Stella Octangula

The stellated octahedron, or stella octangula, is the only stellation of the octahedron. It was named by Johannes Kepler in 1609, though it was known to earlier geometers. It is the simplest of five regular polyhedral compounds.

The stellated octahedron can be seen as either a polyhedron compound or a stellation. As a compound, it is constructed as the union of two tetrahedra (a tetrahedron and its dual tetrahedron). The vertex arrangement of the two tetrahedra is shared by a cube. The intersection of the two tetrahedra form an inner octahedron, which shares the same face-planes as the compound. It can be seen as a stellated octahedron with tetrahedral pyramids on each face. It has the same topology as the convex Catalan solid, the triakis octahedron, which has much shorter pyramids.

Motro published a model of a tensegrity structure that conforms to the classic stella octangula. He wrote,” The system is designed on the basis of a triangular anti-prism: struts lie on the triangular bracing faces along the bisecting direction, one of their ends is an apex of a layer triangular face and the other end is in the second parallel plane.” The structure is composed of 6 struts and 18 tensile vectors. The strut length of the model shown is roughly 19 and the tension members are roughly 11 units. The tension members are connected to the 12 nodes and, for each strut one node is only connected to two cables: the corresponding equilibrium is thus realized into a plane.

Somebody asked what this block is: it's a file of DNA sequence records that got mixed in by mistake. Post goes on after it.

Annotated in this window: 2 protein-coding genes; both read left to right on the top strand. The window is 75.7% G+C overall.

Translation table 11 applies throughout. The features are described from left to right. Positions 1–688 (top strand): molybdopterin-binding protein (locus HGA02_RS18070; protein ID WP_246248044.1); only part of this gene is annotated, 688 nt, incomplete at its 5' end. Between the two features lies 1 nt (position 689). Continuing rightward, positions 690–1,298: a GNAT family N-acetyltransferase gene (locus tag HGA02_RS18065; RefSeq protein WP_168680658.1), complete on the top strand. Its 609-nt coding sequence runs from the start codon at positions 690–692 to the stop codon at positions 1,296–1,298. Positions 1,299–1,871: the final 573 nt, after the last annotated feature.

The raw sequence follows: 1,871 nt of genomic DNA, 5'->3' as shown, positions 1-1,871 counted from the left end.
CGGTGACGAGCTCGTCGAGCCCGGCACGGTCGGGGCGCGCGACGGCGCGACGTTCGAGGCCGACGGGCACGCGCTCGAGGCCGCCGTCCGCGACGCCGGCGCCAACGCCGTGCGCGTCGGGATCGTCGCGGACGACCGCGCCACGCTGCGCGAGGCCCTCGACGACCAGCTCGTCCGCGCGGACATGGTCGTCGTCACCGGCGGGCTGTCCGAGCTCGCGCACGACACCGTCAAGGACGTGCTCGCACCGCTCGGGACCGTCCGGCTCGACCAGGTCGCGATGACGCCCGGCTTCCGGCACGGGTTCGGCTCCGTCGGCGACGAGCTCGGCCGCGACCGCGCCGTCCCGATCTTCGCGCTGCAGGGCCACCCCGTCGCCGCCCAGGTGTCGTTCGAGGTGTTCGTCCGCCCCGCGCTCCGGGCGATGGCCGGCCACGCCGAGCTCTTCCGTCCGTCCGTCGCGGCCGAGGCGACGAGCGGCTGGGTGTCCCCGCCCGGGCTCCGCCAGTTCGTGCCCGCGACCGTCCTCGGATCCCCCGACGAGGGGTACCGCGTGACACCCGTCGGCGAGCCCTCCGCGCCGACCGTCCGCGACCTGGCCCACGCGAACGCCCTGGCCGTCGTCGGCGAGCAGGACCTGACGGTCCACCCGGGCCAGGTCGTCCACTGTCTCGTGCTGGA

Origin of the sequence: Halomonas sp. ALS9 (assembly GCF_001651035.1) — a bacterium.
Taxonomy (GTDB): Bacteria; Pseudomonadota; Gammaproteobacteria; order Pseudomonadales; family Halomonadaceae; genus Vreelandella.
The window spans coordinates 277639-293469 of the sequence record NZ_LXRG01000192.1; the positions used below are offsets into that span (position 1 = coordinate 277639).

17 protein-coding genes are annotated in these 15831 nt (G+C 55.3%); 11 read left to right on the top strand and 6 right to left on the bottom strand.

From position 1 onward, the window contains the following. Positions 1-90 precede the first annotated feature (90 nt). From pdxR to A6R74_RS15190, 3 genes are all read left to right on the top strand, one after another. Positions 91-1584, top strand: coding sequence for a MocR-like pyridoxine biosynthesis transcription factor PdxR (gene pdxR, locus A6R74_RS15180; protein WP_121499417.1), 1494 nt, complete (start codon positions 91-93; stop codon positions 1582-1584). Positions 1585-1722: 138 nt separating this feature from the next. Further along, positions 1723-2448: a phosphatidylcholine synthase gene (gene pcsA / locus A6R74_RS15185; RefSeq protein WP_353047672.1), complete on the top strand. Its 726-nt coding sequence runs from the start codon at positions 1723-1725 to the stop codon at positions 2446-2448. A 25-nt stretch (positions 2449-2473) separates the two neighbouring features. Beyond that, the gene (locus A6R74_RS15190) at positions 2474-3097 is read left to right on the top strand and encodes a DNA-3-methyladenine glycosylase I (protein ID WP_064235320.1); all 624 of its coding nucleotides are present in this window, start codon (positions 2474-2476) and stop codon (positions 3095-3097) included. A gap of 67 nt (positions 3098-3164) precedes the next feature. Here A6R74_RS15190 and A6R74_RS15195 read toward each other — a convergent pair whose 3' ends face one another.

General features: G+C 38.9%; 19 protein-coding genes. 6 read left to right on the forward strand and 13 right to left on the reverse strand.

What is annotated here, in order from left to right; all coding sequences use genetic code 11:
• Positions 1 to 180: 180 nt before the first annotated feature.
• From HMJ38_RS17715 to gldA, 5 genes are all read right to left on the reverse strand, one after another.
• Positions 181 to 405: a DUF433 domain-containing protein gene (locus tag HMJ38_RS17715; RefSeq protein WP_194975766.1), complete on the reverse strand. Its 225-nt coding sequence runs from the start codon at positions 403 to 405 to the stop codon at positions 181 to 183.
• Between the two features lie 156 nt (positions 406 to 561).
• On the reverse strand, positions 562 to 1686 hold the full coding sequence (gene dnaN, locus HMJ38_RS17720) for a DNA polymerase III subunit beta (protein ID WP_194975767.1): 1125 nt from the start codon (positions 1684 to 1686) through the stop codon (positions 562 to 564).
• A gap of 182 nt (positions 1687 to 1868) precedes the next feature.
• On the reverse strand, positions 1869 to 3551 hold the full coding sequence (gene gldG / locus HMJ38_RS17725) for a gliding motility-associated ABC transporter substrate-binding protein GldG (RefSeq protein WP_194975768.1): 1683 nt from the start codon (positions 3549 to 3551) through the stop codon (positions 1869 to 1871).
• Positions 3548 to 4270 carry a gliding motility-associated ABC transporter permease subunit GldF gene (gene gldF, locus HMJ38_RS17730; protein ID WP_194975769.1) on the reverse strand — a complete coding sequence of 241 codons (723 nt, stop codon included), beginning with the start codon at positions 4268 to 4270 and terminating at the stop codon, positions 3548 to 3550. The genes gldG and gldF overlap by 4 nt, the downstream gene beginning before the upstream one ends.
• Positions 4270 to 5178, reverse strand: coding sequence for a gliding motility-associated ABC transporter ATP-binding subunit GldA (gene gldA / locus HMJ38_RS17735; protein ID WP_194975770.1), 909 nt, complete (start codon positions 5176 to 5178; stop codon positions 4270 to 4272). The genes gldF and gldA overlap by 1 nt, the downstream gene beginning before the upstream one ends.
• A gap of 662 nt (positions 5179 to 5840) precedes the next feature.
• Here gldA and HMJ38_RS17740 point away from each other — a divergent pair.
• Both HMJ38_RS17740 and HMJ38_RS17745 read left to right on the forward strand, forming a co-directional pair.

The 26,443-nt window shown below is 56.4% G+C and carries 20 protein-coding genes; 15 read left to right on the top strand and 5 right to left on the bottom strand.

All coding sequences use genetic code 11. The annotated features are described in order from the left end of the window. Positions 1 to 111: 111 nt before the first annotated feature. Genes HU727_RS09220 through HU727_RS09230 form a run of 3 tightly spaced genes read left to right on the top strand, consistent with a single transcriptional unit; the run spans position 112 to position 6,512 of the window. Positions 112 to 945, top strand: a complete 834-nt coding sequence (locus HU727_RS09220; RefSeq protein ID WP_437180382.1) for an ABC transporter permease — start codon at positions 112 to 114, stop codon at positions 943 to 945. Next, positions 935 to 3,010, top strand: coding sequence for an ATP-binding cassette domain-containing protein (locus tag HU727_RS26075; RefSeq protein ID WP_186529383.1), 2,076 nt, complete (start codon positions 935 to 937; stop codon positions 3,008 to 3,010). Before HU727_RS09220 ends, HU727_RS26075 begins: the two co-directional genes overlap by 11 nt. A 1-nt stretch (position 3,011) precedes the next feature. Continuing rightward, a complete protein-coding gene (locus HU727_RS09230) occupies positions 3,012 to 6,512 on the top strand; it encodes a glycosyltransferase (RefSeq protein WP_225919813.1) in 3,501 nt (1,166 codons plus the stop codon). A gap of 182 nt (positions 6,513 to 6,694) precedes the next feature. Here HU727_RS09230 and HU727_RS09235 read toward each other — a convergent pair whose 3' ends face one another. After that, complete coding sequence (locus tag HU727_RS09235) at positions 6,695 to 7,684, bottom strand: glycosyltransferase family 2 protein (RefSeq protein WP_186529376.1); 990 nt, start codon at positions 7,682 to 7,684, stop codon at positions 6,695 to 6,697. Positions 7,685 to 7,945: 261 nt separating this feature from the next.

Tensegrity structure that conforms with a Stella Octangula , from Structural Morphology Of Tensegrity Systems by Motro.

Portal to Polyhedra
A series on polyhedra and associated tensegrities
  1. Platonic: Cube, Dodecahedron, Icosahedron, Octahedron, Tetrahedron
  2. Archimedan: Cuboctahedron, Jitterbug, Rhombic Dodecahedron, Stella Octangula, Tricontahedron
  3. Form: Prism, Torus
  4. Concepts: Naming
Access by no. of struts: 2, 3, 4, 5, 6, 7, 8, 9, 10, 11, 12, 15, 21, 30, 60, 90, 270, 540; Procedures: 3, 30